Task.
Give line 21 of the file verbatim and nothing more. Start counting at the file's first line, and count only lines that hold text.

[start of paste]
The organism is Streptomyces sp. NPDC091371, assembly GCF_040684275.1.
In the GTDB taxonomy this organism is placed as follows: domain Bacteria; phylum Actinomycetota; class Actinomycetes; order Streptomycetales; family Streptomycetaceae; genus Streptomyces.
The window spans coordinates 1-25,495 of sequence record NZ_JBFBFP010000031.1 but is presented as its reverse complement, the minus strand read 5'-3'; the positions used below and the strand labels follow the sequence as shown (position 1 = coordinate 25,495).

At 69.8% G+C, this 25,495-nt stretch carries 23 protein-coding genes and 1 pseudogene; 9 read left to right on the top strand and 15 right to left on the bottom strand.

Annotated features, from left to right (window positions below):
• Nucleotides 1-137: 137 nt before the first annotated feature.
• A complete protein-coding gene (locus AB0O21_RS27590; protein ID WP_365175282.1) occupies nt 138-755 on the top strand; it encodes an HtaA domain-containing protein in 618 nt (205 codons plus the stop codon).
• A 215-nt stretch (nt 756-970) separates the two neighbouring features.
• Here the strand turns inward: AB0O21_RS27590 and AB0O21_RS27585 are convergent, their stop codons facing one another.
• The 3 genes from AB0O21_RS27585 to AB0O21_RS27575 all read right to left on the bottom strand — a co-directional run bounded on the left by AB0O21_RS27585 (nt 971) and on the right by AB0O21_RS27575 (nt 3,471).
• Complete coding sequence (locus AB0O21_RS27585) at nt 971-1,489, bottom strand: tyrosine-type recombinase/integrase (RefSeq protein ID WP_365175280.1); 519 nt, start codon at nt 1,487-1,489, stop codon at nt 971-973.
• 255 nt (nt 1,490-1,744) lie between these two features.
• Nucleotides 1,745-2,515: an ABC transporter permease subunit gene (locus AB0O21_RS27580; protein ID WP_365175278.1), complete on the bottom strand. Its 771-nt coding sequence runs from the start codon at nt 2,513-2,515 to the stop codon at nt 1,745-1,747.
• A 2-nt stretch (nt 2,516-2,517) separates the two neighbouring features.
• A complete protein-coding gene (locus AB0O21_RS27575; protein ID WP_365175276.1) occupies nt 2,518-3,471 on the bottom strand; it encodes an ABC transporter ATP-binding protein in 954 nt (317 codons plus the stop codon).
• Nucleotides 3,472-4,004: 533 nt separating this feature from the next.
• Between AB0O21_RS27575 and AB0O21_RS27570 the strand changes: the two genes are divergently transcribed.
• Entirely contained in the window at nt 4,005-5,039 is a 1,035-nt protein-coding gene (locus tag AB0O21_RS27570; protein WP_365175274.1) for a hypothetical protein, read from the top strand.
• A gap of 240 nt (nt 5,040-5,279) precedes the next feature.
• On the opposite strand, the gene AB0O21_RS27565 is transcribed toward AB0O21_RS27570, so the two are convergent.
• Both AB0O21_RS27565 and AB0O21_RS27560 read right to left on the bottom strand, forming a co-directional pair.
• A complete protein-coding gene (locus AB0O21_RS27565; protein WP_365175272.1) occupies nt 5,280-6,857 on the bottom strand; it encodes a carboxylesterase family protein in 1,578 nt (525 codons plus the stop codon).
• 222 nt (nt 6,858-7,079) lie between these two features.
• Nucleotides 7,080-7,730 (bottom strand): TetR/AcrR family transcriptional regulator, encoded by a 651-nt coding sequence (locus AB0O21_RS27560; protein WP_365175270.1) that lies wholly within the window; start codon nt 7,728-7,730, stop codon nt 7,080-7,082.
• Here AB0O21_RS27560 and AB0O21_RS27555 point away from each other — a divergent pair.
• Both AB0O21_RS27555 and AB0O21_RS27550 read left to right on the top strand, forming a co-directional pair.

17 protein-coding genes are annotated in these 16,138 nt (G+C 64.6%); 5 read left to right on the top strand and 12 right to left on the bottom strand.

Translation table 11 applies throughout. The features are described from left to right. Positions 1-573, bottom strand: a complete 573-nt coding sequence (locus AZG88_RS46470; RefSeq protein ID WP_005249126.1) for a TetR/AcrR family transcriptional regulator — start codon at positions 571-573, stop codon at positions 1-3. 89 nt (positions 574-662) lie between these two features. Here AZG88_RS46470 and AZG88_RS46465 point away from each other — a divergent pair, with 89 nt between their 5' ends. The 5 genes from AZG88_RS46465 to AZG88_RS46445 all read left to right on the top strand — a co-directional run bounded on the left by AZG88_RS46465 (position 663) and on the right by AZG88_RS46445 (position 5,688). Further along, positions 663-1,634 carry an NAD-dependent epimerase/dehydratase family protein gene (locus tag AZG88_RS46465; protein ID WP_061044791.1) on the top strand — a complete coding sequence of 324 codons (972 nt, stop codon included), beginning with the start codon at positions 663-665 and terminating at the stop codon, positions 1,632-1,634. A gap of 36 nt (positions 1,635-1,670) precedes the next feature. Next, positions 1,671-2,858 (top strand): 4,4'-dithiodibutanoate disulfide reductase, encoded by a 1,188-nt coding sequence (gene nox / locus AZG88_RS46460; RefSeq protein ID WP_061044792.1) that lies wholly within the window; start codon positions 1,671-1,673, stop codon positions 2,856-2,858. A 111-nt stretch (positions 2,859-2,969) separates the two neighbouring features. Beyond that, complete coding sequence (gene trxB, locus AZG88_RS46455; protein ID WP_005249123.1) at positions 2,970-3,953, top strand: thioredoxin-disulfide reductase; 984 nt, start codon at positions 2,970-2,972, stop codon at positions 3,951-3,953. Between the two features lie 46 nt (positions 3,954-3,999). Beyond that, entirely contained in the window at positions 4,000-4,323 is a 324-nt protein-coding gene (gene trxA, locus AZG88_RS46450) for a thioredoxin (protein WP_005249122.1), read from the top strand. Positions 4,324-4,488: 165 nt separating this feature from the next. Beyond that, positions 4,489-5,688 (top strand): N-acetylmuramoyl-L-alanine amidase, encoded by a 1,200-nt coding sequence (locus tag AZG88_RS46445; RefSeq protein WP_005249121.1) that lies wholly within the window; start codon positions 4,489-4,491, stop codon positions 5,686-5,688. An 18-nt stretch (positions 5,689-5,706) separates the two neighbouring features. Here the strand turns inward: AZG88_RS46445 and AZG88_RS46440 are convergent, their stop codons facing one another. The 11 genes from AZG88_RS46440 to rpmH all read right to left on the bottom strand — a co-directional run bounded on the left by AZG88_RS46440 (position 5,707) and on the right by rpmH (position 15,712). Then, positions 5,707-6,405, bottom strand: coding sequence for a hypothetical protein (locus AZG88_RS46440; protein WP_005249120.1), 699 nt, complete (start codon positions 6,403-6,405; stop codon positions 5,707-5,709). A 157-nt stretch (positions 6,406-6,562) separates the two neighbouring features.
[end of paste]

• Both AB0O21_RS27565 and AB0O21_RS27560 read right to left on the bottom strand, forming a co-directional pair.